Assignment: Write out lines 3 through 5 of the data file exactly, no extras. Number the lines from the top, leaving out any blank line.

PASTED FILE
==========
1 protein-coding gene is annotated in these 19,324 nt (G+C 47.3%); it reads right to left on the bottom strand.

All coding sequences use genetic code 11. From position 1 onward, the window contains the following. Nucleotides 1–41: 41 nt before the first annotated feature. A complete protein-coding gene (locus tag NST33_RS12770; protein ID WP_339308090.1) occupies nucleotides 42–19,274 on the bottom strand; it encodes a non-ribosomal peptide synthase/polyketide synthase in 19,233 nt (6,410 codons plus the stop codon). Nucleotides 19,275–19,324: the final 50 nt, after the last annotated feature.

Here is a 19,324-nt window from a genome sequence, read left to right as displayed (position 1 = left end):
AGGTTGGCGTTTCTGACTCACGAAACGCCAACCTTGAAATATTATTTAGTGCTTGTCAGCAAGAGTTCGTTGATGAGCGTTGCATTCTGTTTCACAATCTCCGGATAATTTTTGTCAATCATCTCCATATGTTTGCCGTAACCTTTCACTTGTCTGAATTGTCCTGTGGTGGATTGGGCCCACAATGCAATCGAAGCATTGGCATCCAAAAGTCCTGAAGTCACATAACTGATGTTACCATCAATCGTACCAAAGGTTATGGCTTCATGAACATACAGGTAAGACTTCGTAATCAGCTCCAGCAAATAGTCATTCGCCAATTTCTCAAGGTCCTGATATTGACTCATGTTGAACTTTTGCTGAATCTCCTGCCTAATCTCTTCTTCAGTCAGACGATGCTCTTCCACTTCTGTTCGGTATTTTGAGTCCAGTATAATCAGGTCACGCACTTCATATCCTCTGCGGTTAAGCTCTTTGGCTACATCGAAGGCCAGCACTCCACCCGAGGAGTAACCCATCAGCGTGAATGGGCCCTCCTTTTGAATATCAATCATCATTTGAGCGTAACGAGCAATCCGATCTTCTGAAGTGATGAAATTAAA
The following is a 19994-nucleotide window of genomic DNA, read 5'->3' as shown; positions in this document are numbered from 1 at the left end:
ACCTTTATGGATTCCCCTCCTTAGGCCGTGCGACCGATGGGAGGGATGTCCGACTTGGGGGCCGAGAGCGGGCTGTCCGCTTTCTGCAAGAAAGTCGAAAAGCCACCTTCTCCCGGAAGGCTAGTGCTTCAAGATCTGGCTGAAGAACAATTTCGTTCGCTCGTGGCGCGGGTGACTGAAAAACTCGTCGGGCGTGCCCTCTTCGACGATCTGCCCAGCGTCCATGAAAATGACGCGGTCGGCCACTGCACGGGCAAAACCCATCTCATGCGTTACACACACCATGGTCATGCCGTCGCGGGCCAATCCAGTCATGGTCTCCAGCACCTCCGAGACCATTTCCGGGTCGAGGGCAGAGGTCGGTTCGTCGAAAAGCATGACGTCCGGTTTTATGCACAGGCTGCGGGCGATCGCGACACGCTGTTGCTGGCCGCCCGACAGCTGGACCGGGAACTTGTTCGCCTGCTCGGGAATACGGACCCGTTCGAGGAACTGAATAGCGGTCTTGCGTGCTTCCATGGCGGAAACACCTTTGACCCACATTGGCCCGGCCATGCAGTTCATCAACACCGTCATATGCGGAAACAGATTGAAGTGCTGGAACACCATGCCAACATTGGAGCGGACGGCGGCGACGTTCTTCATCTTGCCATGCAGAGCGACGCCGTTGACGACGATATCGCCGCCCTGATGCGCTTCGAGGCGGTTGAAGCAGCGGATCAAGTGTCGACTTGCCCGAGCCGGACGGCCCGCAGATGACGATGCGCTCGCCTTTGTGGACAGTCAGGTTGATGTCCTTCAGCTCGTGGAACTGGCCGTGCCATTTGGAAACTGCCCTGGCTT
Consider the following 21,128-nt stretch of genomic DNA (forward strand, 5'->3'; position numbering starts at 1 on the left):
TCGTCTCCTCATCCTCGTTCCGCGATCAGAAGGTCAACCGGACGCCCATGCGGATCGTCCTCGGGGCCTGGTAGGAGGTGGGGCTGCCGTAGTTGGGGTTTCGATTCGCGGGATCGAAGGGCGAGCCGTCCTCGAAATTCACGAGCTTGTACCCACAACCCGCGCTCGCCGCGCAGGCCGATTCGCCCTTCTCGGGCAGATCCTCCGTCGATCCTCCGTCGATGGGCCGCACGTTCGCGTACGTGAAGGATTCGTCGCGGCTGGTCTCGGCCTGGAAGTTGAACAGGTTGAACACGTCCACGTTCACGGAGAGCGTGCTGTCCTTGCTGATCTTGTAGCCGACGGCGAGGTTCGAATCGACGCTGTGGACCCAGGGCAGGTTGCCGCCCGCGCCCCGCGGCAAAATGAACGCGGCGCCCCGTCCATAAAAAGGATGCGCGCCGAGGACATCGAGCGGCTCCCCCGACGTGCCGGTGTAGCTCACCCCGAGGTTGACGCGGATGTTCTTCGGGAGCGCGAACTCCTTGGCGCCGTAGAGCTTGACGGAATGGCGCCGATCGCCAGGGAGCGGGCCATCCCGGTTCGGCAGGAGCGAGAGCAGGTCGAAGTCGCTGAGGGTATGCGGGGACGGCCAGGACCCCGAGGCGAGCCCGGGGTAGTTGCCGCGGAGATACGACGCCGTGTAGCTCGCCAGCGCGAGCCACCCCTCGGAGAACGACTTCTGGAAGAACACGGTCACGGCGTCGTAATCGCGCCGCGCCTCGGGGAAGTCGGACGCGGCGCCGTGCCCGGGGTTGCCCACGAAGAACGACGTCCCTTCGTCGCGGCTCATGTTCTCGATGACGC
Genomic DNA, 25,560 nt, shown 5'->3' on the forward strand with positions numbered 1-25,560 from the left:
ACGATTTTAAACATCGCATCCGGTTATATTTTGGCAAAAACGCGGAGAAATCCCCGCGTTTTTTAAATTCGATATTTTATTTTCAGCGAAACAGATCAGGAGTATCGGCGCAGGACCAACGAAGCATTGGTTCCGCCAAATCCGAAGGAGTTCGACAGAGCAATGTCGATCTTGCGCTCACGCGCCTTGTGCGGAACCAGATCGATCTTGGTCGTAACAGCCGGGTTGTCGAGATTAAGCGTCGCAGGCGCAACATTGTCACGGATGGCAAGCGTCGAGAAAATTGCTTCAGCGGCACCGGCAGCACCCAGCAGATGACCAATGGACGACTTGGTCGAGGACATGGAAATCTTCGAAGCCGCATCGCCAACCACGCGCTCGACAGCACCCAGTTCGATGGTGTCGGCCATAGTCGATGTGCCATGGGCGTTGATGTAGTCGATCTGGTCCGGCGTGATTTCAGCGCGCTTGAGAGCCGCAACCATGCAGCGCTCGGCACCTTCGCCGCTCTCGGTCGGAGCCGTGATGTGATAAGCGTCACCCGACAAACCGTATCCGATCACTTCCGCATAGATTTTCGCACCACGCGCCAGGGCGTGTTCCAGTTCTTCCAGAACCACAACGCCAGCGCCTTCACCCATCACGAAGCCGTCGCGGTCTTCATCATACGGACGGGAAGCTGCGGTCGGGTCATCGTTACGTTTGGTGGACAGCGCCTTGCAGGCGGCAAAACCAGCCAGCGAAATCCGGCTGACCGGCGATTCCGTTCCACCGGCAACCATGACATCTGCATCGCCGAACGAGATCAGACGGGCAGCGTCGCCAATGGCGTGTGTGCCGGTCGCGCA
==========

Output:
Here is a 19,324-nt window from a genome sequence, read left to right as displayed (position 1 = left end):
AGGTTGGCGTTTCTGACTCACGAAACGCCAACCTTGAAATATTATTTAGTGCTTGTCAGCAAGAGTTCGTTGATGAGCGTTGCATTCTGTTTCACAATCTCCGGATAATTTTTGTCAATCATCTCCATATGTTTGCCGTAACCTTTCACTTGTCTGAATTGTCCTGTGGTGGATTGGGCCCACAATGCAATCGAAGCATTGGCATCCAAAAGTCCTGAAGTCACATAACTGATGTTACCATCAATCGTACCAAAGGTTATGGCTTCATGAACATACAGGTAAGACTTCGTAATCAGCTCCAGCAAATAGTCATTCGCCAATTTCTCAAGGTCCTGATATTGACTCATGTTGAACTTTTGCTGAATCTCCTGCCTAATCTCTTCTTCAGTCAGACGATGCTCTTCCACTTCTGTTCGGTATTTTGAGTCCAGTATAATCAGGTCACGCACTTCATATCCTCTGCGGTTAAGCTCTTTGGCTACATCGAAGGCCAGCACTCCACCCGAGGAGTAACCCATCAGCGTGAATGGGCCCTCCTTTTGAATATCAATCATCATTTGAGCGTAACGAGCAATCCGATCTTCTGAAGTGATGAAATTAAA
The following is a 19994-nucleotide window of genomic DNA, read 5'->3' as shown; positions in this document are numbered from 1 at the left end: